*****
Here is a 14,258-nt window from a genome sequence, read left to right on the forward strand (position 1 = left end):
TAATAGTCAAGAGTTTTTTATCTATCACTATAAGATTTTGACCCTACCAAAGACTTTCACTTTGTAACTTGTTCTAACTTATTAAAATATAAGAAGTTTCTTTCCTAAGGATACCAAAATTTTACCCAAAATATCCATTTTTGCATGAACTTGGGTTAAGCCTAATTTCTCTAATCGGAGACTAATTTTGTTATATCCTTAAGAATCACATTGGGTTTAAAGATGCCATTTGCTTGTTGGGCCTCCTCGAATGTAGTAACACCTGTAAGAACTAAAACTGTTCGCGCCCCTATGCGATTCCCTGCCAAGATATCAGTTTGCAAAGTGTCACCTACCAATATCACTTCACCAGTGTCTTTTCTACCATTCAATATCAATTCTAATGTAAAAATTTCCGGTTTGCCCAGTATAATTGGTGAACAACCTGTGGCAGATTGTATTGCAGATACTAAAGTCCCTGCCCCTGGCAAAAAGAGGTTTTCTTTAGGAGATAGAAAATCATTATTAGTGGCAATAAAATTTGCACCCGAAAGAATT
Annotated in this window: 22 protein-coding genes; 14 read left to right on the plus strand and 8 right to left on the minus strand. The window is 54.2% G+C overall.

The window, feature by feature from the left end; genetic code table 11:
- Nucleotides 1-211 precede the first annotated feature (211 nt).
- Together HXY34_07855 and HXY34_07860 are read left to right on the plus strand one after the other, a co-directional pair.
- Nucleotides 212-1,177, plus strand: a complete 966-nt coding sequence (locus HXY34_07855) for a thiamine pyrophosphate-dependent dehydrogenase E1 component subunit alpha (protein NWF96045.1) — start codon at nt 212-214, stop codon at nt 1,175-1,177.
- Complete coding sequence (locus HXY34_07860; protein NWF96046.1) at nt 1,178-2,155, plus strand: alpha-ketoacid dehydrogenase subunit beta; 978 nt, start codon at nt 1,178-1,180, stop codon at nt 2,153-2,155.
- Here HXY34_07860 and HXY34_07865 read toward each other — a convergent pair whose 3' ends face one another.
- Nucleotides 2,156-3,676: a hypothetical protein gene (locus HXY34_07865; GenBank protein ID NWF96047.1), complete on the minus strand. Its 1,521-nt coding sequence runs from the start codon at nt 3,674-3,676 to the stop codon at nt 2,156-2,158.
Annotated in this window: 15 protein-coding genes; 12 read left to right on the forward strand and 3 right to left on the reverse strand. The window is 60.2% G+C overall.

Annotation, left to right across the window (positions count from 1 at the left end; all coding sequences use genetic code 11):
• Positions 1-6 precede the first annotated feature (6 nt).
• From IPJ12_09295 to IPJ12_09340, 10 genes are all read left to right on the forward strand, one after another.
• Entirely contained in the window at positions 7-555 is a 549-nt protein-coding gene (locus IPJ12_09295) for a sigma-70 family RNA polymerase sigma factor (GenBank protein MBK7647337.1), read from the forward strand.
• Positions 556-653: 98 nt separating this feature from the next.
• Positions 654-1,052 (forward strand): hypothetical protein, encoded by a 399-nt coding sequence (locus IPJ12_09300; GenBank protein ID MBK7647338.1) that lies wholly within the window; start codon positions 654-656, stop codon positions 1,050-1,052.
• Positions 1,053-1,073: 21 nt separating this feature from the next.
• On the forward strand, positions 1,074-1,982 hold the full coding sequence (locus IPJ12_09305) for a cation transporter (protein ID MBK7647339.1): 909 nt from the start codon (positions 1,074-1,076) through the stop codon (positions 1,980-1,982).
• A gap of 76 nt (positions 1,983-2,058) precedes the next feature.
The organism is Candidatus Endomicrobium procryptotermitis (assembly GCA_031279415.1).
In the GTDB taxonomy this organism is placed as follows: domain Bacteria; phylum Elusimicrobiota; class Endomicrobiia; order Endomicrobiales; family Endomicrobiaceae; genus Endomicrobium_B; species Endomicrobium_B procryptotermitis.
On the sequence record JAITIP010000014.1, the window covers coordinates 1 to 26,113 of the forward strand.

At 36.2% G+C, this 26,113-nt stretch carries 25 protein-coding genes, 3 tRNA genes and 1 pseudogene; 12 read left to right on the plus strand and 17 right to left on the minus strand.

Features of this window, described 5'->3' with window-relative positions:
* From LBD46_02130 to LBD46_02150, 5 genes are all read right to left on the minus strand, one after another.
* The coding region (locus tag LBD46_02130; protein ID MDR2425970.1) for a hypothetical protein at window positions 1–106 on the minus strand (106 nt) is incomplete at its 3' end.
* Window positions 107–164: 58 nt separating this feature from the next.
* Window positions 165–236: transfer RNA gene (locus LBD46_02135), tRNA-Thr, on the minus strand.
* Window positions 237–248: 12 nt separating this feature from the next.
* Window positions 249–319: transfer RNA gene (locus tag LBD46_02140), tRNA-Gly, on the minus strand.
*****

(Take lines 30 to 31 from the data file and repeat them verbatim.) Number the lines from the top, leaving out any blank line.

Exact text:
* Window positions 237–248: 12 nt separating this feature from the next.
* Window positions 249–319: transfer RNA gene (locus tag LBD46_02140), tRNA-Gly, on the minus strand.